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How To Quickly Read the Output of Regression in Excel

Updated on October 28, 2010

The 4 Most Important Parts of Excel Regression Output That You Can Quickly Read and Understand

Regression done in Microsoft Excel produces a complicated output. There are many parts to it, but only 4 are the most important. This article will show you how to quickly pick out and understand the 4 most important parts of regression done in Excel.

Excel Regression Output With Color Coding Added
Excel Regression Output With Color Coding Added

Excel Regression Output Overview

There is a lot more to the Excel Regression output than just the regression equation. If you know how to quickly read the output of a Regression done in, you'll know right away the most important points of a regression: if the overall regression was a good, whether this output could have occurred by chance, whether or not all of the independent input variables were good predictors, and whether residuals show a pattern (which means there's a problem).

Step-By-Step Video of How you Can Quickly Read the Output of Regression Done in Excel - ( Is Your Sound On? )

The 4 Most Important Parts of Regression Output

1) Overall Regression Equation’s Accuracy

(R Square and Adjusted R Square)

2) Probability That This Output Was Not By Chance

(ANOVA – Significance of F)

3) Individual Regression Coefficient and Y-Intercept Accuracy

4) Visual Analysis of Residuals

Some parts of the Excel Regression output are much more important than others. The goal here is for you to be able to glance at the Excel Regression output and immediately understand it, so we will focus our attention only on the four most important parts of the Excel regression output.

1) Overall Regression Accuracy - Excel Regression Output Showing R Square and Adjusted R Square

R Square and Adjusted R Square of Excel Regression Output
R Square and Adjusted R Square of Excel Regression Output

R Square- This is the most important number of the output. R Square tells how well the regression line approximates the real data. This number tells you how much of the output variable's variance is explained by the input variables' variance. Ideally we would like to see this at least 0.6 (60%) or 0.7 (70%).

Adjusted R Square - This is quoted most often when explaining the accuracy of the regression equation. Adjusted R Square is more conservative the R Square because it is always less than R Square. Another reason that Adjusted R Square is quoted more often is that when new input variables are added to the Regression analysis, Adjusted R Square increases only when the new input variable makes the Regression equation more accurate (improves the Regression equations's ability to predict the output). R Square always goes up when a new variable is added, whether or not the new input variable improves the Regression equation's accuracy.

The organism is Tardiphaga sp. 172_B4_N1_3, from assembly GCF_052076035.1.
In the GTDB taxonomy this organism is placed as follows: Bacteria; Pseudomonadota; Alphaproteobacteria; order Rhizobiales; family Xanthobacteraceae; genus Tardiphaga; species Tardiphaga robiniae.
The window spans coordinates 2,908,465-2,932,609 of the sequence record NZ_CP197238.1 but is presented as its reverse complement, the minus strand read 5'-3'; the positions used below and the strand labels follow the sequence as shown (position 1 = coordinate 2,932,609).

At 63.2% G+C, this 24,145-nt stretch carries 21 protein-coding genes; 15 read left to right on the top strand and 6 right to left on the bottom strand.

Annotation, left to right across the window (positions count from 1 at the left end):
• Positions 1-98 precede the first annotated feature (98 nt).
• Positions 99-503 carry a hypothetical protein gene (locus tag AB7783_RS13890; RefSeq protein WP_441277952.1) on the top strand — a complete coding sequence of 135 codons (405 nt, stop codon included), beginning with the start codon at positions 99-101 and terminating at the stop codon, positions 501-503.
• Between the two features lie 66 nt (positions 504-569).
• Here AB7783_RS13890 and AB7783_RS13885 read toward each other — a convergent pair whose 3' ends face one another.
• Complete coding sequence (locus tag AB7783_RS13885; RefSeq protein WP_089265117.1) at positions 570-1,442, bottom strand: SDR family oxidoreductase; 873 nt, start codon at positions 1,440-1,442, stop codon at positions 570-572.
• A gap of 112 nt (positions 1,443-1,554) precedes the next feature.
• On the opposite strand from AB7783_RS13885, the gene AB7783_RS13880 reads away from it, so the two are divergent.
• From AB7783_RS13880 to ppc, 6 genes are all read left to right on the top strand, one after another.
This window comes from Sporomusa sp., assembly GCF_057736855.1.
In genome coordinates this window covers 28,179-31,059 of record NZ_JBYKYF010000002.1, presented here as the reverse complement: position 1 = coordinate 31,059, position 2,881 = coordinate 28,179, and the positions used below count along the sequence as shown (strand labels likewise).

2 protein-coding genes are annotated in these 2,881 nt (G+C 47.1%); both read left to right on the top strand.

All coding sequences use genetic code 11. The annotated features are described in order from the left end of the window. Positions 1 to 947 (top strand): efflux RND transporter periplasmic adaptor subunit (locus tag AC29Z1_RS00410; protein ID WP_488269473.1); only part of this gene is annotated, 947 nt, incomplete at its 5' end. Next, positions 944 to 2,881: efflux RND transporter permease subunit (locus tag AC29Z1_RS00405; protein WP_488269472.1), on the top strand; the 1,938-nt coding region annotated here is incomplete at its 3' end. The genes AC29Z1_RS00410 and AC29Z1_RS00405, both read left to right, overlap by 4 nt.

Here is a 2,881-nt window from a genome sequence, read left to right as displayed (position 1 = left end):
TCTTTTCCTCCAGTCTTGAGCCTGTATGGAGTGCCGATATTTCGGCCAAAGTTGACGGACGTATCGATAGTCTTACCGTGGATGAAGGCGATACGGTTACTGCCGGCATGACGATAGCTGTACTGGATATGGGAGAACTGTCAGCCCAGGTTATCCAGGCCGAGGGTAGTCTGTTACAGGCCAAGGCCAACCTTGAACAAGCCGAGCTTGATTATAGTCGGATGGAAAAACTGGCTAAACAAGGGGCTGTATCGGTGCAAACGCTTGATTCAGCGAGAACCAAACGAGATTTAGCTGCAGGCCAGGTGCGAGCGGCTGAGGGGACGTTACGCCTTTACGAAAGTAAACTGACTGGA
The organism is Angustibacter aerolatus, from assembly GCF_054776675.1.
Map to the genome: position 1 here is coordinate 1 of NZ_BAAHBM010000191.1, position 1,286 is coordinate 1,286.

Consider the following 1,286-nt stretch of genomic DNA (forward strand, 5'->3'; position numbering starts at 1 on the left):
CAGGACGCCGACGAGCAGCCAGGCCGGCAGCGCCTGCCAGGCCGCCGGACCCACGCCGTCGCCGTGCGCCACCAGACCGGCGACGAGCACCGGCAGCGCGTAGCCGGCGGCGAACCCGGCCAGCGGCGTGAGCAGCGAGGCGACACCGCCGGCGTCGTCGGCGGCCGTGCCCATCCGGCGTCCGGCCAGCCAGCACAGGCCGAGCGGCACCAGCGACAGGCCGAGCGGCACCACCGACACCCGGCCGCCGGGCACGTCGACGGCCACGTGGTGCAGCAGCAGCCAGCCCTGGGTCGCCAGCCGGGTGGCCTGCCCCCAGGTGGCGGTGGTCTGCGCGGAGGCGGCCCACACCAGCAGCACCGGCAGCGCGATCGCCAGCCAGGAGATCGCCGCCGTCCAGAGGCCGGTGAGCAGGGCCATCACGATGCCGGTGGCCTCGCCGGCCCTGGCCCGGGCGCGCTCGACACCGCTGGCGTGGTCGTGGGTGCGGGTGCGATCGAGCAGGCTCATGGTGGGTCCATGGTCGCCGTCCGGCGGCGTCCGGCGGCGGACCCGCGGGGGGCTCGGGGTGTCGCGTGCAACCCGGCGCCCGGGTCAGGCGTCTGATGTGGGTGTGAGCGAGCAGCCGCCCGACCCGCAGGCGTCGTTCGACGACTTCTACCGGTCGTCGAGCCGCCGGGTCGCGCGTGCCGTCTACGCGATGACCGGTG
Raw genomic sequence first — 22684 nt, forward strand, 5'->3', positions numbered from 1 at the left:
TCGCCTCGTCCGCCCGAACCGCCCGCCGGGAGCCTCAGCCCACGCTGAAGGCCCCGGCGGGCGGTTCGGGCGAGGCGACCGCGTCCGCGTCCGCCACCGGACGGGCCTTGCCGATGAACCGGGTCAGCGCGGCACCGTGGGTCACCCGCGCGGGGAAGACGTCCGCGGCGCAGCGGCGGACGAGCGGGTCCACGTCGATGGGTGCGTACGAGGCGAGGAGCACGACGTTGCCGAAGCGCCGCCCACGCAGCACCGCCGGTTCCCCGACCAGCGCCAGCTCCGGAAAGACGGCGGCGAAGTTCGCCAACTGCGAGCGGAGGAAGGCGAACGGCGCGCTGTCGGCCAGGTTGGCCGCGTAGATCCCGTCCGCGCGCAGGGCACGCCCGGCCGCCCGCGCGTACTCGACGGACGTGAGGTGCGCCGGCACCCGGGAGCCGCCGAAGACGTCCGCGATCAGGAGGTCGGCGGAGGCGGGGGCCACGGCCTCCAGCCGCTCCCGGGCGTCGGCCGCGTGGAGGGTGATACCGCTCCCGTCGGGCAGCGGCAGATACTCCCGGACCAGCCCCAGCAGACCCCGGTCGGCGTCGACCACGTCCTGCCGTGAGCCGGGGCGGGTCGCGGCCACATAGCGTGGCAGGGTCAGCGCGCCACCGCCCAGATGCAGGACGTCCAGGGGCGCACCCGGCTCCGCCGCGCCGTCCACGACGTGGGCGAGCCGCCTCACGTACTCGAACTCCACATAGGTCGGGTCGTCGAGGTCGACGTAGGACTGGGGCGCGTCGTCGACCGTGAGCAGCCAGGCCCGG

2) Probability That The Output Was Not By Chance - Significance of F - Excel Regression Output Showing Significance of F (in Blue)

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Significance of F - This indicates the probability that the Regression output could have been obtained by chance. A small Significance of F confirms the validity of the Regression output. For example, if Significance of F = 0.030, there is only a 3% chance that the Regression output was merely a chance occurrence.

3) Individual Regression Coefficient Accuracy - Excel Regression Output Showing P-Value of Each Coefficient and the Y-Intercept (In Yellow and Purple)

Excel Regression Output Showing P-Value of Each Coefficient and the Y-Intercept
Excel Regression Output Showing P-Value of Each Coefficient and the Y-Intercept

P-value of each coefficient and the Y-intercept – The P-Values of each of these provide the likelihood that they are real results and did not occur by chance. The lower the P-Value, the higher the likelihood that that coefficient or Y-Intercept is valid. For example, a P-Value of 0.016 for a regression coefficient indicates that there is only a 1.6% chance that the result occurred only as a result of chance.

4) Visual Analysis of Residuals - Creating the Residual Chart

Creating the Residual Chart
Creating the Residual Chart

The Residual Chart

The Residual Chart
The Residual Chart

The residuals are the difference between the Regression’s predicted value and the actual value of the output variable. You can quickly plot the Residuals on a scatterplot chart. Look for patterns in the scatterplot. The more random (without patterns) and centered around zero the residuals appear to be, the more likely it is that the Regression equation is valid.

There are many other pieces of information in the Excel regression output but the above four items will give a quick read on the validity of your Regression.

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